Old Mole Variety Hour
The Old Mole burrows down to the roots of the great issues of our time – the struggles of ordinary people for democratic and sustainable ways of life. The Mole goes where corporate media fear to tread, supporting grassroots challenges to top-down authority and giving voice to movements that shake the foundations of an unjust society. The Moles' perspective is democratic, broadly socialist, and feminist. (We count Karl Marx as a friend).
Our graphic lettering is by Charlie Ertola.
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Diane Feeley is a retired auto worker who writes about the labor and the industry for Against the Current. Here she talks with Clayton Morgareidge about how the industry could best be restructured to provide more and better jobs -- but fewer cars! Feeley is also part the of Auto Worker Caravan, a project aimed at bringing these ideas to the attention of Congress and the public.
Hosted by Clayton Morgareidge, this is the first Old Mole show of the Obama administration, so the Mole talks about the progressive agenda the new team needs to hear. There is also music in the New Deal spirit of overcoming economic crisis by Woody Guthrie and Pete Seeger. To hear the whole show, including the music, click on the arrow above. Or you can hear individual pieces by following the links below. This is also Winter Pledge Drive, so please support the Moles' work by clicking on the JOIN NOW button at the top of this page! Thank you!
"What Would King Tell Obama?" In this article by Michael Honey, read here by Tom Becker, we are reminded that Dr. King's message of non-violence applies to the violence of poverty and economic inequality, and to military interventions. Honey's piece appreared on the website of The Progressive.
What does the Obama presidency mean, symbolically and politically, for issues of race and class? Malik Miah comments in this article from Against the Current. The Old Mole's Jan Haaken reads it for us.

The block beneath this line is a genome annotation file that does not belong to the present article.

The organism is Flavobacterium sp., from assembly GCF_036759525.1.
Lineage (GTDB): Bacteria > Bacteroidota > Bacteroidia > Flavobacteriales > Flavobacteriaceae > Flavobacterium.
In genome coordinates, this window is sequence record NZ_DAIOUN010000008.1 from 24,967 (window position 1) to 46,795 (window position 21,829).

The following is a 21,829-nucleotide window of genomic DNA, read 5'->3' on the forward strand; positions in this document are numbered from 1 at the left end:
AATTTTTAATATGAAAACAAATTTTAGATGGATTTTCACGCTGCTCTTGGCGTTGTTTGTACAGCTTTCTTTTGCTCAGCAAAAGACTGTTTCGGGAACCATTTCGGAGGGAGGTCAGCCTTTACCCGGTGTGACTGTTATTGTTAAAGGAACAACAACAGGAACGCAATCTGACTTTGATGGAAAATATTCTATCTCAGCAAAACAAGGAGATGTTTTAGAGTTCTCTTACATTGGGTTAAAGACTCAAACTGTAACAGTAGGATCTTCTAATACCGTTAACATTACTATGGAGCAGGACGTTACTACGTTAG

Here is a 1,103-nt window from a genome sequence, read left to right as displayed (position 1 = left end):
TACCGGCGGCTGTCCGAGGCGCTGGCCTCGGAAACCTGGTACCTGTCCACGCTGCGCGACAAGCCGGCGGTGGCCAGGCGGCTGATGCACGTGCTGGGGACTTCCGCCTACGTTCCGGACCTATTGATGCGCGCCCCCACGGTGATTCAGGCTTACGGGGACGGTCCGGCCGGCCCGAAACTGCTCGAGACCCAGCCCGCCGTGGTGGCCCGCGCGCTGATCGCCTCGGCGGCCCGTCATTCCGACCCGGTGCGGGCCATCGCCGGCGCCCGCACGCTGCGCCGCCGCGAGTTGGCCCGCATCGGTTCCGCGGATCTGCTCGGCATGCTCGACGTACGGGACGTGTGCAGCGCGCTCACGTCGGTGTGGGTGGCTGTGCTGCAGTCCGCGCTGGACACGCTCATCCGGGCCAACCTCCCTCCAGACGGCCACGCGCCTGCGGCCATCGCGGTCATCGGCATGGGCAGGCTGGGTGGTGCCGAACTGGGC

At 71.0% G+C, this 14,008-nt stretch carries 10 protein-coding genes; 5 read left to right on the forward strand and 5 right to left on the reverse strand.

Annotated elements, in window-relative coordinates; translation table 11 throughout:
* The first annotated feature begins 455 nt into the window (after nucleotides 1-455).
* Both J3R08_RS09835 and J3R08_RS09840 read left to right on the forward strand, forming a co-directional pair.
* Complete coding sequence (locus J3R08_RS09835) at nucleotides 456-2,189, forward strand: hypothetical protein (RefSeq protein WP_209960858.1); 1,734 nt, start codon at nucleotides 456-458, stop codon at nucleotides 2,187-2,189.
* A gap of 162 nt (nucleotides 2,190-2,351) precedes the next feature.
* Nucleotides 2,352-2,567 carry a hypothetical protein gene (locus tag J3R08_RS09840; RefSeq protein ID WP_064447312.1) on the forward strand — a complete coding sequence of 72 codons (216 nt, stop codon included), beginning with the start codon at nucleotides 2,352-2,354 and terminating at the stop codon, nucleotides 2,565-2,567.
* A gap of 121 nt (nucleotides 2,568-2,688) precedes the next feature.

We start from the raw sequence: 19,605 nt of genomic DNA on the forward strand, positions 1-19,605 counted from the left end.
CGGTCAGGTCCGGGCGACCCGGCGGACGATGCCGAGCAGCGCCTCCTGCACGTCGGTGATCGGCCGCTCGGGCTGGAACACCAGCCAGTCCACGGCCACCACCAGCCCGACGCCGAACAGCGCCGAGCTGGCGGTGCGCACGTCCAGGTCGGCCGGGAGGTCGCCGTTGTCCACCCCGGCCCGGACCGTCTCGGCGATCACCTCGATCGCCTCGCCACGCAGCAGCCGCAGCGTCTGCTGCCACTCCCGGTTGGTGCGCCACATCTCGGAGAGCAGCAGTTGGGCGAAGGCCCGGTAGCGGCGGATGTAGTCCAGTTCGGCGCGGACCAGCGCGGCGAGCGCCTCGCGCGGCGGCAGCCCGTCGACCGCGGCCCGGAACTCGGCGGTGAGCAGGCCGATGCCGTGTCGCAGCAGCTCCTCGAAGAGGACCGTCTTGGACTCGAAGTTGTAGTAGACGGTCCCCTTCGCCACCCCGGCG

Will the US ramp up the war in Afghanistan? If so, a major, but often overlooked, part of Martin Luther King's message will be scorned -- his rejection of militarism and hyper-nationalism. This article by Robert Griffin appeared in Common Dreams, and is read here by Tom Becker.
On this program, the Moles look forward to the Obama presidency, back to the messages of Martin Luther King Jr., and to how the Nixon presidency is selectively remembered in the film Frost / Nixon. Hear the whole show by clicking on the arrow above, or individual segments by following their links below where you can find more information about each piece:
From the streets of Washington, D.C. on the eve of the Inauguration, John Nichols, a correspondent for The Nation Magazine, talks with the Old Mole's Bill Resnick about Barack Obama and how history may drive him into more progressive action than he has foreseen.
Movie Moles Jan Haaken and Laurie Mercier review and fact-check the current film Frost/Nixon. They review the real history of the famous interviews, and ask whether getting public officials to confess their crimes is as important as seeing what's wrong with the structures that give them their power.
To hear the real deal (the Nixon tapes), try the following sites:
The Earth Stood Still back in 1951 -- a different world and yet very much the same. Our Movie Moles, Frann Michel and Denise Morris tell us why the old movie has more to say about war and peace than the version currently playing in theaters. Here's another review comparing the new (2008) and the old versions. Here's the 1951 screenplay by Edmund North, the earlier short story "Farewell to the Master" by Harry Bates, and a treatment for a proposed sequel by Ray Bradbury.
Bill Resnick hosts this edition of the show which deals with the crisis in Gaza, a 1951 Sci-Fi movie about war and peace, and why the minimum wage needs raising in the current economic crisis. Resnick also plays music by Palestinian and Israeli musican exiles from the album Exile, a fusion of jazz and Middle Eastern music. Quoting from a review at KlezmerShack, "It is also disquieting, and will be especially disquieting to many given the current situation in Israel. To realize that the quiet, moving ballad, "Jenin" is a transposition of a Yiddish folk song about a Russian town in which a pogrom was carried about is not a quiet thing, especially in the light of recent history of Jenin (and myths about same)."
You can hear the whole Mole (which includes the music) by clicking on the arrow above. Or hear separate pieces (and find much more information) by following their links below: